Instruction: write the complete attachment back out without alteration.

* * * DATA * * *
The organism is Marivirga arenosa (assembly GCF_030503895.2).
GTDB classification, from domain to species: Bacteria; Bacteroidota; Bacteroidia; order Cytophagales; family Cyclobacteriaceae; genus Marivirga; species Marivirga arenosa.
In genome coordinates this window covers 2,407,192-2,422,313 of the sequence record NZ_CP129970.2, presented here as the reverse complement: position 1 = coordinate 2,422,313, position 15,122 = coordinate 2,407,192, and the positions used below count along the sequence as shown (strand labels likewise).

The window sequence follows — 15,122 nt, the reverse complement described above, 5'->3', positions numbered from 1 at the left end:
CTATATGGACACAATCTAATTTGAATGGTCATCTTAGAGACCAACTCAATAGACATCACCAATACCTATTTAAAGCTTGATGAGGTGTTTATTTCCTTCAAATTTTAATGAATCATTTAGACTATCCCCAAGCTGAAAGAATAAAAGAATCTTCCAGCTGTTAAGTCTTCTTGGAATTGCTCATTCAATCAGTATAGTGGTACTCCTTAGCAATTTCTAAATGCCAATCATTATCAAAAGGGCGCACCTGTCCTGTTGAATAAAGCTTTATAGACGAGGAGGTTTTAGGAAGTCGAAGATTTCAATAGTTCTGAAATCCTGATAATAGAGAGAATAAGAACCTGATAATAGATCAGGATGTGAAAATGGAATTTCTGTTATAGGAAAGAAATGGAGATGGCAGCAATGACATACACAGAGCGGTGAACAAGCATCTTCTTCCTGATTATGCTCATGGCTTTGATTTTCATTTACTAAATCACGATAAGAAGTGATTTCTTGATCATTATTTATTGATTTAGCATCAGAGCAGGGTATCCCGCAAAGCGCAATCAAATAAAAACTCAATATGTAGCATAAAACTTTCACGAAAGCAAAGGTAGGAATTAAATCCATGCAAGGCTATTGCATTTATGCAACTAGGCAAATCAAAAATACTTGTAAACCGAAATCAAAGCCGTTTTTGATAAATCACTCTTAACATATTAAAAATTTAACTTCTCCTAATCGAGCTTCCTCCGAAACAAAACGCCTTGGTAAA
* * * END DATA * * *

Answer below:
The organism is Marivirga arenosa (assembly GCF_030503895.2).
GTDB classification, from domain to species: Bacteria; Bacteroidota; Bacteroidia; order Cytophagales; family Cyclobacteriaceae; genus Marivirga; species Marivirga arenosa.
In genome coordinates this window covers 2,407,192-2,422,313 of the sequence record NZ_CP129970.2, presented here as the reverse complement: position 1 = coordinate 2,422,313, position 15,122 = coordinate 2,407,192, and the positions used below count along the sequence as shown (strand labels likewise).

The window sequence follows — 15,122 nt, the reverse complement described above, 5'->3', positions numbered from 1 at the left end:
CTATATGGACACAATCTAATTTGAATGGTCATCTTAGAGACCAACTCAATAGACATCACCAATACCTATTTAAAGCTTGATGAGGTGTTTATTTCCTTCAAATTTTAATGAATCATTTAGACTATCCCCAAGCTGAAAGAATAAAAGAATCTTCCAGCTGTTAAGTCTTCTTGGAATTGCTCATTCAATCAGTATAGTGGTACTCCTTAGCAATTTCTAAATGCCAATCATTATCAAAAGGGCGCACCTGTCCTGTTGAATAAAGCTTTATAGACGAGGAGGTTTTAGGAAGTCGAAGATTTCAATAGTTCTGAAATCCTGATAATAGAGAGAATAAGAACCTGATAATAGATCAGGATGTGAAAATGGAATTTCTGTTATAGGAAAGAAATGGAGATGGCAGCAATGACATACACAGAGCGGTGAACAAGCATCTTCTTCCTGATTATGCTCATGGCTTTGATTTTCATTTACTAAATCACGATAAGAAGTGATTTCTTGATCATTATTTATTGATTTAGCATCAGAGCAGGGTATCCCGCAAAGCGCAATCAAATAAAAACTCAATATGTAGCATAAAACTTTCACGAAAGCAAAGGTAGGAATTAAATCCATGCAAGGCTATTGCATTTATGCAACTAGGCAAATCAAAAATACTTGTAAACCGAAATCAAAGCCGTTTTTGATAAATCACTCTTAACATATTAAAAATTTAACTTCTCCTAATCGAGCTTCCTCCGAAACAAAACGCCTTGGTAAA